August 18, 2015

The East Bay was jolted awake early Monday morning by a 4.0 earthquake centered in the Piedmont/Upper Rockridge neighborhoods. Earthquakes always remind us that any sense we have of ultimate power and control over the forces of nature are mistaken. Earthquakes, meteor showers, droughts and other natural occurrences  also invite us to consider the natural world, its beauty, its power, its origin and its destiny.

This summer there have been several breath-taking scientific advances and discoveries that are worthy of our significant attention.  The voyage of the New Horizons spacecraft to the far edge of our solar system and the pictures of the dwarf planet Pluto it sent back were stunning. The finding by the Kepler spacecraft of “Earth’s bigger older cousin,” in the constellation Cygnus, about 1,400 lights years from earth, makes us ponder our place in the cosmos.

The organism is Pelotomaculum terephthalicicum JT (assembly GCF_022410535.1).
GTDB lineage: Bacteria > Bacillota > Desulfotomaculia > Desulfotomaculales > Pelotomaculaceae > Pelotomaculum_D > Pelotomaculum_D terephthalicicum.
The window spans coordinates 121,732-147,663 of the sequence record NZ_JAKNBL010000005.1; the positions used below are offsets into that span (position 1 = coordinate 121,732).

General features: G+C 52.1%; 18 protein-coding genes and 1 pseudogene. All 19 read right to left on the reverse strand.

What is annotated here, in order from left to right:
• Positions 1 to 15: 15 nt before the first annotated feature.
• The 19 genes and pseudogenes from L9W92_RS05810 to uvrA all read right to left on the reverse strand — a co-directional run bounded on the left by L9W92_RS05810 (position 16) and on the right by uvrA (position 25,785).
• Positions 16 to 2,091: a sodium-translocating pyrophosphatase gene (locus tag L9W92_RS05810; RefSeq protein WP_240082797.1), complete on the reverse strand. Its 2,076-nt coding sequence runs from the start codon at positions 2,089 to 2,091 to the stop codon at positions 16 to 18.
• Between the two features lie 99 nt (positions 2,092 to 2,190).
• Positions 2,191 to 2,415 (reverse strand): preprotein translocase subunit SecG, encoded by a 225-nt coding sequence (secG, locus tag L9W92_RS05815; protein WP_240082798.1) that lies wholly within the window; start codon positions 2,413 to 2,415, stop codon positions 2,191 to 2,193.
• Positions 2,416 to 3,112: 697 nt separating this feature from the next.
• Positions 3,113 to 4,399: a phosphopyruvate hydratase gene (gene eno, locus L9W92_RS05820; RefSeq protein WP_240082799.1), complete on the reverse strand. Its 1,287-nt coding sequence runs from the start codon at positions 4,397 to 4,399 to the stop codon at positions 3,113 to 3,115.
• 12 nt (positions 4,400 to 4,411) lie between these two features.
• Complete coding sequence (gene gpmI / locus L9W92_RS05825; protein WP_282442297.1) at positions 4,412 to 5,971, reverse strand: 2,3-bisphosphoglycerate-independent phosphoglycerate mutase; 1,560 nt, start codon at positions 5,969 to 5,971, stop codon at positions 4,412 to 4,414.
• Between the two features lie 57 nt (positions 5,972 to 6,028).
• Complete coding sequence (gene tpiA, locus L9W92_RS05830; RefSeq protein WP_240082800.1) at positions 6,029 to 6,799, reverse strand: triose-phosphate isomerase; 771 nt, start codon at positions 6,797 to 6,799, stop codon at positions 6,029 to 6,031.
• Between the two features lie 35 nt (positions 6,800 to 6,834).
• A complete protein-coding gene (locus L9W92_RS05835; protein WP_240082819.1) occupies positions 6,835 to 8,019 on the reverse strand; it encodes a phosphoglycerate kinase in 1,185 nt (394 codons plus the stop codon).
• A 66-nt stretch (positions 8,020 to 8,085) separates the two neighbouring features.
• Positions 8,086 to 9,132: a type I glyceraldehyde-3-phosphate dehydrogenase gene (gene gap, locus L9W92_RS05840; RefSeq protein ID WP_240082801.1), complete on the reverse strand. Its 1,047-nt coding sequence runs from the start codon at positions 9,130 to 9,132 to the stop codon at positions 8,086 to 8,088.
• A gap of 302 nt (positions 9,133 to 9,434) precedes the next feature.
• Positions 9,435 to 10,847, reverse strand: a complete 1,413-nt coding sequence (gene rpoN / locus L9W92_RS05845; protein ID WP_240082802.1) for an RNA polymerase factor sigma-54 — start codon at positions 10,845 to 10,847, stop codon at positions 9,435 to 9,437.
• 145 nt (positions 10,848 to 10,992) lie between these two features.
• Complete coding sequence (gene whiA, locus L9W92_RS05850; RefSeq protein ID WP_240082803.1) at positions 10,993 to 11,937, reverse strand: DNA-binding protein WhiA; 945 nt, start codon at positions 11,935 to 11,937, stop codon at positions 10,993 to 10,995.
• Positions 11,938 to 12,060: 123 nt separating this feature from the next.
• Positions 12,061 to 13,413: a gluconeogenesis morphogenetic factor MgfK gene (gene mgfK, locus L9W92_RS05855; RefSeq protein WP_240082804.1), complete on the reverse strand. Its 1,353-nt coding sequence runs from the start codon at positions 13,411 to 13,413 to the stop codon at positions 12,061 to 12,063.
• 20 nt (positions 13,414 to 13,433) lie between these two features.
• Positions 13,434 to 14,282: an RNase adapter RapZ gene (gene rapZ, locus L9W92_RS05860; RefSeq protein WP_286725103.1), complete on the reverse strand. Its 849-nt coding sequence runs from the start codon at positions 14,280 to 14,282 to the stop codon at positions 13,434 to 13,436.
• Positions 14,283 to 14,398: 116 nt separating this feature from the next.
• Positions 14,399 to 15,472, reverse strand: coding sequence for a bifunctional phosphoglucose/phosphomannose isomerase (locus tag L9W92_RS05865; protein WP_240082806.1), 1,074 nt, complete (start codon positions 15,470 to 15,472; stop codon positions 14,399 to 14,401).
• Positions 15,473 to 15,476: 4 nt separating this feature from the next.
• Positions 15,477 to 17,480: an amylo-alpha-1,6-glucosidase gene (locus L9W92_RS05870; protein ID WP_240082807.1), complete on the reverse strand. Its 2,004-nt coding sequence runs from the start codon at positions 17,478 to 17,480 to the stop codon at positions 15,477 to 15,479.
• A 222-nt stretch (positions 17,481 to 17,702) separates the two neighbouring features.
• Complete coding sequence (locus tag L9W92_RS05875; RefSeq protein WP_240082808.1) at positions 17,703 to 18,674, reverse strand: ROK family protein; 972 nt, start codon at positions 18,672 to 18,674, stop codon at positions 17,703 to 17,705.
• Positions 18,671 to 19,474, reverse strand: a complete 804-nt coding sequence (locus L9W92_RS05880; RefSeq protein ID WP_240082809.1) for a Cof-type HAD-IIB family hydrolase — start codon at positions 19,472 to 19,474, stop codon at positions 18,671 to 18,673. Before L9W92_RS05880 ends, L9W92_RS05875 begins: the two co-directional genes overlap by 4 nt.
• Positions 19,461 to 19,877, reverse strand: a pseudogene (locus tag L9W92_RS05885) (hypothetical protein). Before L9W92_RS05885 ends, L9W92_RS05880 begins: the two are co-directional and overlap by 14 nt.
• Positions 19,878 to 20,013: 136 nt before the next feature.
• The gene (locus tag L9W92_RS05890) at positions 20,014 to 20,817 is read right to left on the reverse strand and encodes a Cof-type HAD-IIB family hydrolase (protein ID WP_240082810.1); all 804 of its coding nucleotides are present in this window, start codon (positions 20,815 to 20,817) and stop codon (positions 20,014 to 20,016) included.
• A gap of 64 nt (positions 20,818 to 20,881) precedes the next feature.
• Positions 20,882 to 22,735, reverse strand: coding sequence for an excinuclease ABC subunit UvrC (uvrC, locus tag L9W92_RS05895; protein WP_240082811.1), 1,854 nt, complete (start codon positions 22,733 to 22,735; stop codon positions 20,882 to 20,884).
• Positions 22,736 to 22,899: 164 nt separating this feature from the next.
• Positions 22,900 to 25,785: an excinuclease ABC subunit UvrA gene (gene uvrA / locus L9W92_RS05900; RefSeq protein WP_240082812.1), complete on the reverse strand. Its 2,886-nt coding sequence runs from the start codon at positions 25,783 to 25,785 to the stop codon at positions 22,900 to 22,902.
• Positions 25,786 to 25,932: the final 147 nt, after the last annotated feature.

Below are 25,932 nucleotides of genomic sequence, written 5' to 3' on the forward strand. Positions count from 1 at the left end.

In the light of these advances a recent “Christian Century” cover story titled “Science in the Congregation” noting that “mainline churches don’t attack science, but they don’t engage it either,” and that “many scientists have felt marginalized within their congregations” was disheartening.  The article noted “Churches ought to be the sites for the intelligently, lively convivial engagement between religion and science.”

I do not have a ready remedy to these realities but I agree with the concern and take to heart  the words of Psalm 111:2, which grace the entrance to the Cavendish Laboratory in Cambridge, England, “Great are the works of the Lord, studied by all who delight in them.” Further, I find it a great honor that among the members of our community are people like Ben Maruca, an astrophysicist at UC Berkeley. On Sunday, September 27, the plan for the Forum is for Ben to discuss with us the intersection of faith and science. (This date is still somewhat tentative as Ben is in Texas developing a study of solar flares. The study will ultimately take place in Antarctica.)

My email address is working again. The address is also alive and well.